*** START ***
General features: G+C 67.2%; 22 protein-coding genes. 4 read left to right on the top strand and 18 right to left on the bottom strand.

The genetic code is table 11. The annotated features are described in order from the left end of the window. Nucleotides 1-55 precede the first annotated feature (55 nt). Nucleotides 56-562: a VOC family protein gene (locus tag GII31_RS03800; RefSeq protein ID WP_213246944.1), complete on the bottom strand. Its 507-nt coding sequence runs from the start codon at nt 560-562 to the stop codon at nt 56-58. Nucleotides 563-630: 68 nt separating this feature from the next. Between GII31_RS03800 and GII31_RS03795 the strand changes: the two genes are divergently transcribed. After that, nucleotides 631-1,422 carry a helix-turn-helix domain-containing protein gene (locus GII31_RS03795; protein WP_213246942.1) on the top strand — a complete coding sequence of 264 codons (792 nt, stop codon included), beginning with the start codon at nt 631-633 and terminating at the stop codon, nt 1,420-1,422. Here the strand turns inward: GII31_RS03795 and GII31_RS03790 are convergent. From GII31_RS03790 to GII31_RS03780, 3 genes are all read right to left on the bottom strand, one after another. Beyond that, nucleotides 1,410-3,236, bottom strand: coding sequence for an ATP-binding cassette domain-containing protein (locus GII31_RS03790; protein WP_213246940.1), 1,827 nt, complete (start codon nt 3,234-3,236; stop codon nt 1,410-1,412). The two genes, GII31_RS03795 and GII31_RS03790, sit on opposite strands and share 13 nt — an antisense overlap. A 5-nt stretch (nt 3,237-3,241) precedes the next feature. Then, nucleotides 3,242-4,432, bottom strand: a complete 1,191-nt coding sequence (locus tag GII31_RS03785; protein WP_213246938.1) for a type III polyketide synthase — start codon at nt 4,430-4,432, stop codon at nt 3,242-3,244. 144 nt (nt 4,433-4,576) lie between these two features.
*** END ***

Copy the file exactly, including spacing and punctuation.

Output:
General features: G+C 67.2%; 22 protein-coding genes. 4 read left to right on the top strand and 18 right to left on the bottom strand.

The genetic code is table 11. The annotated features are described in order from the left end of the window. Nucleotides 1-55 precede the first annotated feature (55 nt). Nucleotides 56-562: a VOC family protein gene (locus tag GII31_RS03800; RefSeq protein ID WP_213246944.1), complete on the bottom strand. Its 507-nt coding sequence runs from the start codon at nt 560-562 to the stop codon at nt 56-58. Nucleotides 563-630: 68 nt separating this feature from the next. Between GII31_RS03800 and GII31_RS03795 the strand changes: the two genes are divergently transcribed. After that, nucleotides 631-1,422 carry a helix-turn-helix domain-containing protein gene (locus GII31_RS03795; protein WP_213246942.1) on the top strand — a complete coding sequence of 264 codons (792 nt, stop codon included), beginning with the start codon at nt 631-633 and terminating at the stop codon, nt 1,420-1,422. Here the strand turns inward: GII31_RS03795 and GII31_RS03790 are convergent. From GII31_RS03790 to GII31_RS03780, 3 genes are all read right to left on the bottom strand, one after another. Beyond that, nucleotides 1,410-3,236, bottom strand: coding sequence for an ATP-binding cassette domain-containing protein (locus GII31_RS03790; protein WP_213246940.1), 1,827 nt, complete (start codon nt 3,234-3,236; stop codon nt 1,410-1,412). The two genes, GII31_RS03795 and GII31_RS03790, sit on opposite strands and share 13 nt — an antisense overlap. A 5-nt stretch (nt 3,237-3,241) precedes the next feature. Then, nucleotides 3,242-4,432, bottom strand: a complete 1,191-nt coding sequence (locus tag GII31_RS03785; protein WP_213246938.1) for a type III polyketide synthase — start codon at nt 4,430-4,432, stop codon at nt 3,242-3,244. 144 nt (nt 4,433-4,576) lie between these two features.